Ghent University Academic Bibliography

Advanced

An Alternative, Sensitive method to detect helicobacter pylori DNA in feces

Tessa Horemans, Maartje Deschacht, Sofie Clais, John Van Camp UGent, Pim de Rijk, Jan Holvoet, Tim Van Assche, Louis Maes and Paul Cos (2011) HELICOBACTER. 16(2). p.113-118
abstract
Background: Despite the high sensitivity and specificity of PCR, detection of Helicobacter pylori DNA in feces is still challenging. Fecal samples contain inhibitory molecules that can prevent amplification of the target DNA. Even by using specific DNA extraction kits for stools, monitoring of infection by analyzing stool samples remains problematic and endorses the need for improved diagnostic methods. Materials and Methods: The newly proposed method uses selective hybridization of target DNA with biotin-labeled probes, followed by DNA isolation with streptavidin-coated magnetic beads. After three washing steps, the purified DNA can be amplified immediately using conventional or quantitative PCR. In order to test this technique on biological samples, Mongolian gerbils were infected with H. pylori ATCC 43504 and fecal samples were analyzed on days 1, 4, and 10 post infection. Results: A detection limit of one bacterial cell per 100 mg stool sample was established, but only after removal of the magnetic beads from the target DNA by heating. This resulted in a 10-fold increase of sensitivity compared to a commercially available stool DNA extraction kit. Analysis of fecal samples from infected gerbils demonstrated the presence of H. pylori DNA on each time point, while the uninfected animal remained negative. Conclusions: The proposed technique allows detection of very low quantities of H. pylori DNA in biological samples. In laboratory animal models, detailed monitoring of infection and complete clearance of infection can be demonstrated thanks to the low detection limit.
Please use this url to cite or link to this publication:
author
organization
year
type
journalArticle (original)
publication status
published
subject
keyword
feces, real-time PCR, animal model, IDENTIFICATION, SPECIMENS, DIAGNOSIS, SEQUENCE, SAMPLES, Helicobacter pylori, CHILDREN, PCR, INFECTION
journal title
HELICOBACTER
Helicobacter
volume
16
issue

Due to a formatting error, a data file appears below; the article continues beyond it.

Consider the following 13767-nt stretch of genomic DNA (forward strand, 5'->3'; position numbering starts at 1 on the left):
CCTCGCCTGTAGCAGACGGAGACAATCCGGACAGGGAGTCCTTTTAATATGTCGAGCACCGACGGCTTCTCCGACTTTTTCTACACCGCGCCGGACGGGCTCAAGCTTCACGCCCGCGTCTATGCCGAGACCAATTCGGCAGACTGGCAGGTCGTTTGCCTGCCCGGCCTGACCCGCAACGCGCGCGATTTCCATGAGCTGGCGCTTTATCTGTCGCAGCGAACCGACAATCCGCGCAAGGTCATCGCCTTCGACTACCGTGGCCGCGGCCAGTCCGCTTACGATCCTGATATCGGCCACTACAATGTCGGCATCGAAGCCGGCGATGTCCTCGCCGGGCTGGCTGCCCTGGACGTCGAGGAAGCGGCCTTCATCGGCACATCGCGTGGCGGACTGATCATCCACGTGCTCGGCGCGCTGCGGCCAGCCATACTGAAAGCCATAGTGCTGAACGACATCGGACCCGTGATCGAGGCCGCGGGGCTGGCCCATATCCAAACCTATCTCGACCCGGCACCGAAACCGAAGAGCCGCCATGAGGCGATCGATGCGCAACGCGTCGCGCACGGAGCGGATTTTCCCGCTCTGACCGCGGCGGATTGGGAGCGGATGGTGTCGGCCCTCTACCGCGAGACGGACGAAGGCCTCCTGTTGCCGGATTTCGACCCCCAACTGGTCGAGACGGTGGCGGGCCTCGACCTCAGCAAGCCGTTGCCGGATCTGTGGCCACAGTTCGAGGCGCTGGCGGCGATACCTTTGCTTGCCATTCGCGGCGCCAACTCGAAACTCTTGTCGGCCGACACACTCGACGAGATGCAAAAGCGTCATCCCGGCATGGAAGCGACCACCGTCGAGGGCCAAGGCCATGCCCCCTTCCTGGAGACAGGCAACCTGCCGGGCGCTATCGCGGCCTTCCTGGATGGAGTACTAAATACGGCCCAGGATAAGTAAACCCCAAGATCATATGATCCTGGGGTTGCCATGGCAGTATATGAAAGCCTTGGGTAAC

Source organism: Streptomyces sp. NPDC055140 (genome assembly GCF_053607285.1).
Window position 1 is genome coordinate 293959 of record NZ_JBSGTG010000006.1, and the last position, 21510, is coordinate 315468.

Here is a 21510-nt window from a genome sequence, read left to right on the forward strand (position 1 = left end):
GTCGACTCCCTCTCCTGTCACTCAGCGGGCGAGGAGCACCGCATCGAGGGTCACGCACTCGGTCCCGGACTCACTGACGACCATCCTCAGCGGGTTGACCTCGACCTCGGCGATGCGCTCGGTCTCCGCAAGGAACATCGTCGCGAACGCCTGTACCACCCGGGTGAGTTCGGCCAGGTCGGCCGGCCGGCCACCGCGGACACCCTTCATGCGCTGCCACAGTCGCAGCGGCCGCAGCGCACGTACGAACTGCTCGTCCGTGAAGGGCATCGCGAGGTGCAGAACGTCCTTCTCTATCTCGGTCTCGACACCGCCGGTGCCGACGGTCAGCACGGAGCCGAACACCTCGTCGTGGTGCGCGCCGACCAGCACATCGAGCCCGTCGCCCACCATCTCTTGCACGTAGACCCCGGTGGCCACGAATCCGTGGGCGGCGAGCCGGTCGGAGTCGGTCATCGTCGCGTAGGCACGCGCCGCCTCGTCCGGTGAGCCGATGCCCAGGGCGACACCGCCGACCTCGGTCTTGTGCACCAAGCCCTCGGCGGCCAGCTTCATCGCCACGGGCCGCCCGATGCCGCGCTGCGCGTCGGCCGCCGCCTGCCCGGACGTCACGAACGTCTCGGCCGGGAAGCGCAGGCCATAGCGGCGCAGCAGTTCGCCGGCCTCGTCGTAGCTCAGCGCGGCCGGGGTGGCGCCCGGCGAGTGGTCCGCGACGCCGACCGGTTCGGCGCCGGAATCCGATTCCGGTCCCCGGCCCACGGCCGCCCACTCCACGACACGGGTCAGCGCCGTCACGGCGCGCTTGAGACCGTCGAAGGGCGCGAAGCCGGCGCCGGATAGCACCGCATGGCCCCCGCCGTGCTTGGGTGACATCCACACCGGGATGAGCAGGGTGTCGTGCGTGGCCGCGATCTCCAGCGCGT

2
pages
113 - 118
Web of Science type
Article
Web of Science id
000288502300005
JCR category
GASTROENTEROLOGY & HEPATOLOGY
JCR impact factor
3.151 (2011)
JCR rank
23/73 (2011)
JCR quartile
2 (2011)
ISSN
1083-4389
DOI
10.1111/j.1523-5378.2011.00819.x
language
English
UGent publication?
yes
classification
A1
copyright statement
I have transferred the copyright for this publication to the publisher
id
1860357
handle
http://hdl.handle.net/1854/LU-1860357
date created
2011-07-19 15:11:04
date last changed
2016-12-19 15:46:25
@article{1860357,
  abstract     = {Background: Despite the high sensitivity and specificity of PCR, detection of Helicobacter pylori DNA in feces is still challenging. Fecal samples contain inhibitory molecules that can prevent amplification of the target DNA. Even by using specific DNA extraction kits for stools, monitoring of infection by analyzing stool samples remains problematic and endorses the need for improved diagnostic methods. Materials and Methods: The newly proposed method uses selective hybridization of target DNA with biotin-labeled probes, followed by DNA isolation with streptavidin-coated magnetic beads. After three washing steps, the purified DNA can be amplified immediately using conventional or quantitative PCR. In order to test this technique on biological samples, Mongolian gerbils were infected with H. pylori ATCC 43504 and fecal samples were analyzed on days 1, 4, and 10 post infection. Results: A detection limit of one bacterial cell per 100 mg stool sample was established, but only after removal of the magnetic beads from the target DNA by heating. This resulted in a 10-fold increase of sensitivity compared to a commercially available stool DNA extraction kit. Analysis of fecal samples from infected gerbils demonstrated the presence of H. pylori DNA on each time point, while the uninfected animal remained negative. Conclusions: The proposed technique allows detection of very low quantities of H. pylori DNA in biological samples. In laboratory animal models, detailed monitoring of infection and complete clearance of infection can be demonstrated thanks to the low detection limit.},
  author       = {Horemans, Tessa and Deschacht, Maartje and Clais, Sofie and Van Camp, John and de Rijk, Pim and Holvoet, Jan and Van Assche, Tim and Maes, Louis and Cos, Paul},
  issn         = {1083-4389},
  journal      = {HELICOBACTER},
  keyword      = {feces,real-time PCR,animal model,IDENTIFICATION,SPECIMENS,DIAGNOSIS,SEQUENCE,SAMPLES,Helicobacter pylori,CHILDREN,PCR,INFECTION},
  language     = {eng},
  number       = {2},
  pages        = {113--118},
  title        = {An Alternative, Sensitive method to detect helicobacter pylori DNA in feces},
  url          = {http://dx.doi.org/10.1111/j.1523-5378.2011.00819.x},
  volume       = {16},
  year         = {2011},
}

Chicago
Horemans, Tessa, Maartje Deschacht, Sofie Clais, John Van Camp, Pim de Rijk, Jan Holvoet, Tim Van Assche, Louis Maes, and Paul Cos. 2011. “An Alternative, Sensitive Method to Detect Helicobacter Pylori DNA in Feces.” Helicobacter 16 (2): 113–118.
APA
Horemans, T., Deschacht, M., Clais, S., Van Camp, J., de Rijk, P., Holvoet, J., Van Assche, T., et al. (2011). An Alternative, Sensitive method to detect helicobacter pylori DNA in feces. HELICOBACTER, 16(2), 113–118.
Vancouver
1.
Horemans T, Deschacht M, Clais S, Van Camp J, de Rijk P, Holvoet J, et al. An Alternative, Sensitive method to detect helicobacter pylori DNA in feces. HELICOBACTER. 2011;16(2):113–8.
MLA
Horemans, Tessa, Maartje Deschacht, Sofie Clais, et al. “An Alternative, Sensitive Method to Detect Helicobacter Pylori DNA in Feces.” HELICOBACTER 16.2 (2011): 113–118. Print.